Katherine Applegate‘s beautifully crafted and immensely readable novel in verse, Home of the Brave, has as its narrator Kek, who begins his story at the moment his plane from Sudan touches down in America. As he adapts to his new home with his Aunt and older cousin Ganwar, we learn about his roots and the life he has had to leave behind him as a result of conflict; and we follow him through trials and tribulations, as he makes friends and gets a job looking after a cow, who eventually has a transforming effect on his life – and becomes the centerpiece of a glorious climax.
Readers will feel drawn to Kek, and will want everything to work out for him. They will empathise with the happy, fun-loving boy who is always there, even if he is sometimes difficult to find under the strains and stress of his situation. This extract makes you laugh along with Kek and then brings you up short with the stark reality of the effect of conflict on his life:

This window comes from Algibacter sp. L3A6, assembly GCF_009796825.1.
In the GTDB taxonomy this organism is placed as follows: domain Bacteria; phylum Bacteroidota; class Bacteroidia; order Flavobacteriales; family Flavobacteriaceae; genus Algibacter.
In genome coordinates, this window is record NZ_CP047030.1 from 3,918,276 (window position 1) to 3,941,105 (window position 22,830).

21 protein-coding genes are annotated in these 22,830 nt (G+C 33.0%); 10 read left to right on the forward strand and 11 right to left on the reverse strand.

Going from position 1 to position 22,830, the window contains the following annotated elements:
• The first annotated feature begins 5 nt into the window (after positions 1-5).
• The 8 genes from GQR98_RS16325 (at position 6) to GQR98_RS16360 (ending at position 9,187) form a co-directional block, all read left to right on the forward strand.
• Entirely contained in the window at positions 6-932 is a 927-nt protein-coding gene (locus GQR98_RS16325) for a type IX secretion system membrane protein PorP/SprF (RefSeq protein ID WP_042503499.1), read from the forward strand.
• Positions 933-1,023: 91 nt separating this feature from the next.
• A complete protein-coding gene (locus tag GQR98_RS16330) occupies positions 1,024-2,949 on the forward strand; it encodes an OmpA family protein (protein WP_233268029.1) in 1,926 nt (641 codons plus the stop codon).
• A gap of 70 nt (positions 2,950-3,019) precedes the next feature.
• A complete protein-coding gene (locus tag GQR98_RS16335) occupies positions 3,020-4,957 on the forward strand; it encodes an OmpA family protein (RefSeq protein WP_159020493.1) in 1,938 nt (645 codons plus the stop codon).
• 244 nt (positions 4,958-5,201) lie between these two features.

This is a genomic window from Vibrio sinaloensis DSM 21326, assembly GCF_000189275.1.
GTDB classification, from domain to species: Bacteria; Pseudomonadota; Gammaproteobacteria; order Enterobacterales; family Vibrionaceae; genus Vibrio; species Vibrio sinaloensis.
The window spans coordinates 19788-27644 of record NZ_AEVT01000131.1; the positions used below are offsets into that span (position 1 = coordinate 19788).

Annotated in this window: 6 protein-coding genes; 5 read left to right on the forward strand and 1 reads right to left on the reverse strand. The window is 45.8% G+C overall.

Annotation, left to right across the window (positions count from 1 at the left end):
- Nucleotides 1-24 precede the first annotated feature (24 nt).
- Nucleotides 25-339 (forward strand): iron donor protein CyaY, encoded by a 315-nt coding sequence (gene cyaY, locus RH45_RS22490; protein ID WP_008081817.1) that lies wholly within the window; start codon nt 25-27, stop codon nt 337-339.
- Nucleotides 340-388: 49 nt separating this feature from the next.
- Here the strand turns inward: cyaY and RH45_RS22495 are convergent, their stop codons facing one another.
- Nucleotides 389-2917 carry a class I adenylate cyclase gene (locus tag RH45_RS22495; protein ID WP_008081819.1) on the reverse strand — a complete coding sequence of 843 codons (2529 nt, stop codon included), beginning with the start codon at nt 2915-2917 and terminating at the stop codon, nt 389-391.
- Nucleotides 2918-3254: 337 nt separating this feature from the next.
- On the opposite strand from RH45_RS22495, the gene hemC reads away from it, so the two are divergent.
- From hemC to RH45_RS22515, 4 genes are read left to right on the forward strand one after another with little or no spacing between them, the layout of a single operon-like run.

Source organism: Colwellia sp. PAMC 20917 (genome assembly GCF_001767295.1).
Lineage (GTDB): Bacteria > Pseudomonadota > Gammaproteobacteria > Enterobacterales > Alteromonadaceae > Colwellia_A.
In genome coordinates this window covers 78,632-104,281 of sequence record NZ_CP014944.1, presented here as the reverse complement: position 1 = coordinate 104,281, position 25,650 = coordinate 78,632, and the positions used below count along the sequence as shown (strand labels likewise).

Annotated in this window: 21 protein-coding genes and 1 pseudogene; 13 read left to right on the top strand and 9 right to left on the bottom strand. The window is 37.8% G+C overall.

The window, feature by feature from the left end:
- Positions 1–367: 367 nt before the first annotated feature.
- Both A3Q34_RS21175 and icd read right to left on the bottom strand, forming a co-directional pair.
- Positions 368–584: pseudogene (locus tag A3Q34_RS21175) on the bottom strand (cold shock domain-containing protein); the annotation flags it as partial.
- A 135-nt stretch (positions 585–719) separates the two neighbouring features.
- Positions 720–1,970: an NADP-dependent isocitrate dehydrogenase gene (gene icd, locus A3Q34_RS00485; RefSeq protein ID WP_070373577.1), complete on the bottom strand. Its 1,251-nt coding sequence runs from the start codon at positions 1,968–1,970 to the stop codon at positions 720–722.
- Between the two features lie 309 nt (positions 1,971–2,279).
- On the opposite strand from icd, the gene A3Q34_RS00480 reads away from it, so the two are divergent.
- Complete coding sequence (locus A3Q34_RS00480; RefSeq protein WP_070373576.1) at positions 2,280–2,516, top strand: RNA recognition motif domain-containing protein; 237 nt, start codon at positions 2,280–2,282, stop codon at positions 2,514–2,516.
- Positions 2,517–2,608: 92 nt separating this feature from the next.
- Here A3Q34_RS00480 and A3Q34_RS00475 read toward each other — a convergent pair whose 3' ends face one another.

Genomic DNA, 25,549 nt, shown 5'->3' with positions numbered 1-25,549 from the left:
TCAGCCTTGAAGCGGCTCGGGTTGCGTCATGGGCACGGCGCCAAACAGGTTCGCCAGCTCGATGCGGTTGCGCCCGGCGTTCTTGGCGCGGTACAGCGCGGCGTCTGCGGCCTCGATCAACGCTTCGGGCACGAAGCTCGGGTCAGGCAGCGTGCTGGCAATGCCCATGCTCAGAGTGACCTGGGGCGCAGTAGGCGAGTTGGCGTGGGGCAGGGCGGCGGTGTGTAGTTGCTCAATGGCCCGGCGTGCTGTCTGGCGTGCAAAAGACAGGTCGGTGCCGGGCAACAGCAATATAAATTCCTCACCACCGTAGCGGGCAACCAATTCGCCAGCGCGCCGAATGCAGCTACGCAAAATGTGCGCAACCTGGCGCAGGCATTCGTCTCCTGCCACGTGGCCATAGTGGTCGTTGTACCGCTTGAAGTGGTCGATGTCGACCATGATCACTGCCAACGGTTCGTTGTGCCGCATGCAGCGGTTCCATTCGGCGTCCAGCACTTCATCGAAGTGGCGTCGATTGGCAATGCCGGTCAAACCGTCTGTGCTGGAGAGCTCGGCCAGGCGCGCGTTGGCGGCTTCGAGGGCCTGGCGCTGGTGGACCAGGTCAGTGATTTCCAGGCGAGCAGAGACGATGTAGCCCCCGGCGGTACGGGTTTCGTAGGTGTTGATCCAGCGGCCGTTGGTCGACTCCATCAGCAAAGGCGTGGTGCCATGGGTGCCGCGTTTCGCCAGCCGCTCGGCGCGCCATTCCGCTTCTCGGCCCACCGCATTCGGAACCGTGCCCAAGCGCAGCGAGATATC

“My brother Lual was Ganwar’s age,
and just as tall.
Maybe that’s why he tried
always to tell me what to do.
I would laugh,
and once I even slipped
two snakes onto his sleeping mat
while he lay snoring.
The whole village awoke to his screams.
I know it was wrong to do,
but they were harmless snakes,
and when I saw Lual’s face
I laughed until
my eyes rained.
Every day Lual scolded,
and every day I thought,
Lual, please just be my brother.
I don’t need two fathers!
I didn’t know that too soon
I would not have any.”
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